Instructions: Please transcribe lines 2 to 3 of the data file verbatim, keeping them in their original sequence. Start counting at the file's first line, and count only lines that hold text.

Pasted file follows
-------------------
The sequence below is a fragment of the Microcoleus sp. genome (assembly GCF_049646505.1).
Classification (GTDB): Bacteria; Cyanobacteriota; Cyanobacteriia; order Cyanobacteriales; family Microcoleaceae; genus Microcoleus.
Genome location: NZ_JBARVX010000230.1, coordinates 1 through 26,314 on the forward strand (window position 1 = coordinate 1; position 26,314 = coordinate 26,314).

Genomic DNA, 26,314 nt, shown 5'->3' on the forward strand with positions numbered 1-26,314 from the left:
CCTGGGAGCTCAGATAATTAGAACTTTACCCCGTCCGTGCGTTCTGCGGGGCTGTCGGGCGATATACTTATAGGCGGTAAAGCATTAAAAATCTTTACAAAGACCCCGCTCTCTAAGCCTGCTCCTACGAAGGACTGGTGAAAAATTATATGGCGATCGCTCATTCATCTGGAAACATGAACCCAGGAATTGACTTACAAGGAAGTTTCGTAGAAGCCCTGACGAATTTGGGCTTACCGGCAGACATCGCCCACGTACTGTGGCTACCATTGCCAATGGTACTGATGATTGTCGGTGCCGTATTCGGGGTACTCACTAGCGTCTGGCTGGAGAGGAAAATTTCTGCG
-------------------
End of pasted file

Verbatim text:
Classification (GTDB): Bacteria; Cyanobacteriota; Cyanobacteriia; order Cyanobacteriales; family Microcoleaceae; genus Microcoleus.
Genome location: NZ_JBARVX010000230.1, coordinates 1 through 26,314 on the forward strand (window position 1 = coordinate 1; position 26,314 = coordinate 26,314).